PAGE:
You know that’s been one of the theories that I’ve had. In a sense, because the Fed is throwing money from helicopters, and the Congress can’t balance it’s checkbook, OPEC is left in a bind. Already, their trillions in reserve have been obliterated and yet they can’t reduce supply. As you’ve pointed out, there’s no down-side risk to their future other the cost of the contract. Furthermore, since it’s a cartel, they know that no one will increase the supply to flood the market. Ordinarily, a speculative bubble bursts because the potential buyers can’t justify the price. But since the SWFs control the risk, the bubble can go to infinity.

  6. E. Poole

    rch: The sovereign wealth funds of the petro-states, e.g., Norway, are mandated to diversify the wealth not further concentrate the wealth in the same sector. Running an economy on mostly resource extraction can have all kinds of negative consequences that are referred to in the policy literature as the Resource Curse. These Sovereign Wealth funds are meant to mitigate some of those negative impacts and stabilize the flow of public services into the future.

    I would be extremely surprised if sovereign wealth funds are heavy buyers of oil futures. From a risk management perspective, it makes no sense. Even if they were, they face the same problem everybody else does of taking and holding oil deliveries as more than amply argued by James Hamilton in his oil price paper.

    tai: The fed is NOT “throwing money from helicopters”. At least not this time. It would have to buy a lot of US federal debt to fit the helicopter analogy. If I understand correctly, the Bernanke fed is doing its best to keep the monetary base stable (see previous econbrowser blog posts).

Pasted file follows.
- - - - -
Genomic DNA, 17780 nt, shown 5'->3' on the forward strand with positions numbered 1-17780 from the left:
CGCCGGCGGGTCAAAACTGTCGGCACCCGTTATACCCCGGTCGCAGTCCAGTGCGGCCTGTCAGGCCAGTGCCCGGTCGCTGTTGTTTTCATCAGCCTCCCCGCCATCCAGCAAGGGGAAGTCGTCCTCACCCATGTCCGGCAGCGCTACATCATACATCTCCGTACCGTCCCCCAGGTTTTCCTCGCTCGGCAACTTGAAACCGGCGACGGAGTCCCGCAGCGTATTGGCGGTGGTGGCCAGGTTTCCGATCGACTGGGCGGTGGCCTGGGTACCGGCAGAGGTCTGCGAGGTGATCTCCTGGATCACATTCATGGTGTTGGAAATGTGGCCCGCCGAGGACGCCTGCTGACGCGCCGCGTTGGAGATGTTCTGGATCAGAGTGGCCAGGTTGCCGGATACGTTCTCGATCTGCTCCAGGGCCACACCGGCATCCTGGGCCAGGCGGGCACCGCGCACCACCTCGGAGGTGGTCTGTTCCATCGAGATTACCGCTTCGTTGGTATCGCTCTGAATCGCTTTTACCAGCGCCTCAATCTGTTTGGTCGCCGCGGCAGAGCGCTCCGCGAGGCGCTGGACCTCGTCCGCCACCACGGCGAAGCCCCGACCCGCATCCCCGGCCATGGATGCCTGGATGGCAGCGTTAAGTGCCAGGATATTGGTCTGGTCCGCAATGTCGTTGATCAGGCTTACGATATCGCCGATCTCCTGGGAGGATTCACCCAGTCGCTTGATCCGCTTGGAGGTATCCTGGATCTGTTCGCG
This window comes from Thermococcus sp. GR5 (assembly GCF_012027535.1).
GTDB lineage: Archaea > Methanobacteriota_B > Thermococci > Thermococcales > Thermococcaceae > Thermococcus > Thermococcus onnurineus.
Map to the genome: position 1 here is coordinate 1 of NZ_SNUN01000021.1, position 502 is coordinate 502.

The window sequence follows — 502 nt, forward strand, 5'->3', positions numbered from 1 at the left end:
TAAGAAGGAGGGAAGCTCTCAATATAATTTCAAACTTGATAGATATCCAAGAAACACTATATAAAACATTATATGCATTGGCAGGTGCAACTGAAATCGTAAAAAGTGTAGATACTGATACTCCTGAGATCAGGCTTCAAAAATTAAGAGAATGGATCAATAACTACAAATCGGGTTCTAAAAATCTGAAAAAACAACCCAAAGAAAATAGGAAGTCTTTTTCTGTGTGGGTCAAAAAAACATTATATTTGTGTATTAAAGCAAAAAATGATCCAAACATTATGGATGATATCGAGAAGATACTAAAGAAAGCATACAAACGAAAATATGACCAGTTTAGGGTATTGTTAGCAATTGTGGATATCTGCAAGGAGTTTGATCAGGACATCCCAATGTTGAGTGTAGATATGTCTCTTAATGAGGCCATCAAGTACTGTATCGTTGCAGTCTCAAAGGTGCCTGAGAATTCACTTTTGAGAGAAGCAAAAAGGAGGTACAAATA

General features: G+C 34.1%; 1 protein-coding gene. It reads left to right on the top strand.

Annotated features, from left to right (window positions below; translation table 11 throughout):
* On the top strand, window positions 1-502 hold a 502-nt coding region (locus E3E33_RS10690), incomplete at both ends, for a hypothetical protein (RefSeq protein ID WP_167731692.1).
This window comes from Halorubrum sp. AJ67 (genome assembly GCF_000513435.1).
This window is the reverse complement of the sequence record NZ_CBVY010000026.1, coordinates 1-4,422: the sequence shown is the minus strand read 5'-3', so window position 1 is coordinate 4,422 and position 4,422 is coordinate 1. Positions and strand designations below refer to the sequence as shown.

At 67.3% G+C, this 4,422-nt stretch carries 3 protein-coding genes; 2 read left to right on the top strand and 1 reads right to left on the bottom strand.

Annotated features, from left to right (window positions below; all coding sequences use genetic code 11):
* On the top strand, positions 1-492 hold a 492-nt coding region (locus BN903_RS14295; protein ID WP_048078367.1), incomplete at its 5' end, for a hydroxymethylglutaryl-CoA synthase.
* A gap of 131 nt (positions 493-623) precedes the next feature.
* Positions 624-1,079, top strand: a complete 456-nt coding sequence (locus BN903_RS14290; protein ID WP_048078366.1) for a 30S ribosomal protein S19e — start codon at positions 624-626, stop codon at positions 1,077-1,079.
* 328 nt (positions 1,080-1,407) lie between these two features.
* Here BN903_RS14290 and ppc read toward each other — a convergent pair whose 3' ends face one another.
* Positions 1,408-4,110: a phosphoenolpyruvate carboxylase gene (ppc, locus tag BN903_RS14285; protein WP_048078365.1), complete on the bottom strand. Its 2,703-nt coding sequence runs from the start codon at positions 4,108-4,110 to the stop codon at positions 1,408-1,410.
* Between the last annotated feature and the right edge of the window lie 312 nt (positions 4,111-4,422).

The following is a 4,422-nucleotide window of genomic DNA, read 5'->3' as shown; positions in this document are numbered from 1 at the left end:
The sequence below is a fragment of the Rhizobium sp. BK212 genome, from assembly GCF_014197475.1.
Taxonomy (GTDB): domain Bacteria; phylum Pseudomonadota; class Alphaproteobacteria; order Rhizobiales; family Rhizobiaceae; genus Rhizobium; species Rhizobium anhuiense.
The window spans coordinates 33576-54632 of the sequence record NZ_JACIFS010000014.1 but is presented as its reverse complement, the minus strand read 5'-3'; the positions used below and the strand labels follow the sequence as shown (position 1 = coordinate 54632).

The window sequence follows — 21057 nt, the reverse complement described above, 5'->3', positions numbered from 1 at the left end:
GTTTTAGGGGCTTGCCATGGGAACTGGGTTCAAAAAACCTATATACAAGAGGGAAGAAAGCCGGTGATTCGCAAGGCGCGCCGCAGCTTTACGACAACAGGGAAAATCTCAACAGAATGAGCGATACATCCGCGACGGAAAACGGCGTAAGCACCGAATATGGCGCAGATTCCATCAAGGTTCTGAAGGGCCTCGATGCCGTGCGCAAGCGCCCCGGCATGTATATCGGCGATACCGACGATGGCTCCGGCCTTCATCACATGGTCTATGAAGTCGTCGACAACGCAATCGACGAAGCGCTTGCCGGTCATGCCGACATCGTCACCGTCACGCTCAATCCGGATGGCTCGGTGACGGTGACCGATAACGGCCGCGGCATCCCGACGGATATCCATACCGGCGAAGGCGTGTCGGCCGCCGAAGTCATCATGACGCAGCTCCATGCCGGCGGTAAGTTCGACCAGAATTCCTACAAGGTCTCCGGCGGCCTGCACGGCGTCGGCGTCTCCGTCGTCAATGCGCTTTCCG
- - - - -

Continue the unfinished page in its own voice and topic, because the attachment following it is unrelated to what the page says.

7. mc

    Perhaps another approach to high oil prices is the complete and utter failure of the U.S. Congress to approve new drilling policies and new oil refineres.
    Words for thoughts and concerns.
    Best Blogs

  8. sivere

    It looks like dollar and euro are following a similar trend, but it is the exchange rate that is killing us. In terms of gas prices at the pump, one can make the case that denominated in euros, gas prices have not changed significantly since 2005, but in dollars it has increased substantially. Of course there is a time lag between gas prices and oil prices, so the euro denominated gas should also start going up.
    See
    http://www.siv0.com/Art_gasoil_6_2008

  9. DickF

    Menzie, thanks for this. You wrote: One way of taking out some of the numeraire issue is to see how a price of a barrel of oil would be, expressed in other currencies. and while this is true your graph demonstrates that there is actually world wide inflation with the US$ inflating faster than other currencies. Because inflation does not impact commodities equally nor does it impact factors at the same time as finished goods inflation in any currency creates economic problems in those countries experiencing inflation. The fact that the US$ is inflating faster just injects more complexity into the calculation, because the US can use this lag in inflation to actually wage a monetary war against other countries. This would not be possible if currencies were not floating.
    Countries (note the rhetoric between the US and China) with floating currencies are constantly trying to tweek exchange rates to gain an advantage, but the worst consequence of this is it breeds mistrust in the world economic system. Oil is quoted in dollars but even the major oil producers question the veracity of the US monetary authorities to maintain an honest currency.